at police headquarters, State street,
lion lo Itntlve OrowimU I'erxati.
As the bathing season has now begun,
aud accidents by drowuiug are likely to
sometimes happen, we reprint from a
high scientific authority the following
directions for the restisclatlou of persons
rescued from drownlngbeforo life hj, en
tirely extinct. This may' possibly proVo
useful lu saving valuable lives, and
should bo preserved or remembered":
1. Lay tho drowned ma if ntonce flat
ou Ids stomach, with his faco to tho
ground, aud a folded coat or bundle un
der his chest. . , . ....
2. Place your hands flat between' his
shoulder-blades aud mako firm pressure,
so ns to squeeze the air out of his chest;
then turn tho body slowly ou to ono side
and a little beyond. Replace him quick
ly on his face. Count four, to mark four
secouus of time, and then repeat the
process, commencing by squeezing the
air out of Ids chest again.
3. Wet clothes should ho removed aud
dry ones substituted, each bystandor
contributing. The body to bo rubbed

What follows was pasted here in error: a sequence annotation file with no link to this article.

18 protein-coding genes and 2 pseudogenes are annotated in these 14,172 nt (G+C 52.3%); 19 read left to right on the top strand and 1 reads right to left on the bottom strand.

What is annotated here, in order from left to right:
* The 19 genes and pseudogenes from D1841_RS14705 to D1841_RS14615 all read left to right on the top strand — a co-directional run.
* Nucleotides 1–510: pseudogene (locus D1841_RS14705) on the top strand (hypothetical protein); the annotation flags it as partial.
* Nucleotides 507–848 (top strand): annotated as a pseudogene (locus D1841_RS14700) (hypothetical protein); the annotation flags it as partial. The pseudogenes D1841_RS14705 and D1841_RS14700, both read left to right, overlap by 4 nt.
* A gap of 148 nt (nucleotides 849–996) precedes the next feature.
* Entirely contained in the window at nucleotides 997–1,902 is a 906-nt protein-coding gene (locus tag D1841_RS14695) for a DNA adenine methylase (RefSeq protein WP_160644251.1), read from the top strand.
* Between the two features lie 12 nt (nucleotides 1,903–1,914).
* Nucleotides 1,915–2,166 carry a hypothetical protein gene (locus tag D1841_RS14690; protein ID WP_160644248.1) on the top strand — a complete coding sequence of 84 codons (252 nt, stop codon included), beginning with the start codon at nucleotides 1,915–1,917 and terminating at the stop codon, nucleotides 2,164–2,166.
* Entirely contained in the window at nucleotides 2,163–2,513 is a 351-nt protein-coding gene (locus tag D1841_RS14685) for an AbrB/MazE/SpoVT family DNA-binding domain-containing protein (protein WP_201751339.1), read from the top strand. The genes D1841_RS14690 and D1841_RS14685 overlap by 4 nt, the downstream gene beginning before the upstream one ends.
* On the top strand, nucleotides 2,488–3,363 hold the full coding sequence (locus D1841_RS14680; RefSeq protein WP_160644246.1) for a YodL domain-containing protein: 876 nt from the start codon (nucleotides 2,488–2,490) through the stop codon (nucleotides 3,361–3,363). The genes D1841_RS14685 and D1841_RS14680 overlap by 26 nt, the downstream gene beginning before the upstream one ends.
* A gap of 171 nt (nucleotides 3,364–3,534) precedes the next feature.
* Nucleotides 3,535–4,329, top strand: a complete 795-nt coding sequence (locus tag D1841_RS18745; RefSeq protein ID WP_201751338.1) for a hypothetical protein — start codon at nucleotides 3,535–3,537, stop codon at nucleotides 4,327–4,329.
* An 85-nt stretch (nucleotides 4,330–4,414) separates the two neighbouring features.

dry briskly, and tho face kept from con
tact with tho ground by an assistant.
1. Dp not squeeze tho air out of the
patient's chest, If ho Is breathing, but
wait and watch, merely drying the body
und changing tho clothing.
ITMHl SAM'. A No Hallxmt, 111) f.v lonjf. SO
' fcc-twi-U-, with two .UiiN. "lie ' lieoli line. Kn
miiro of C. I'ro- lr, ut (lie Antrim lluue, fur a fotr
TMIU SAI.K, CllKAI'Nt-tv Cottage n-l lluco
ut, corner I.ocunifi nixieewn Mri-vu,
(IlKi:X t OIMII'.UT. AUr.n
jutinler County Order, at 80 ct.
. V. 1
.....i i hi -. . ,n in Ui rents on tlid dol r. lor uii
km Is ,,n.unii r nml inn utrr' MuiermH.
li,il Mlf - ' W. W,THOKKTON
Formiew .oinot- trti.-!o or fireui uiiih , inctid a
ktuinp for .-ir. iil-u- !.ITrI.tHhl.U .t Ji.VML, J0.
iron KK.Vr. Thi olfiee on Hie (.ocoml tlotir,
" ovor Miller M11lT'cl-thin llore, at ri-usonaMo
toriim. Apply MillcrMill'r. "inyS-tf
"lMlt lu:XT Ailciiolo Dwelling House, con-
t.miinL'MX roonm. on Fifth ni-ar wnlniit htrmt.
liftf.l.Ul JOHN W. TIIUVI-.K.
ltrlilo Mutt llrliltwooui.
Kni..jj for Voun,j Mun on tho (utorftirs relation
of llrlUt-uroom to llrlde, in Iho iustitullou of Mairiajo
t guide to matrliiionlBl felicity, and true liappinew.
Sent by (nail in sealed letter euvnlvpoa free of charge.
Addrea. UOWAUU ASSOCIATION, box V, I'hiladel.
phla.l'a. ' " my3ld4w3m
QVtr NATIONAL ANK.
Report of'tlic Condition
CITY NATIONAL BANK, CAIRO, ILL
AUhe close of t)iilnts June liitli. 1803.
ami IUcount ?130,8l0 07
0VMrBrt1..... , 4 07 4g
JJ. H. ftond to wtira Clreulntlon J....',... loolow 00
n P?"''" " "anil 23 uij) 00
,V,"r?,!H, '"ditand .MortKimei H.an 21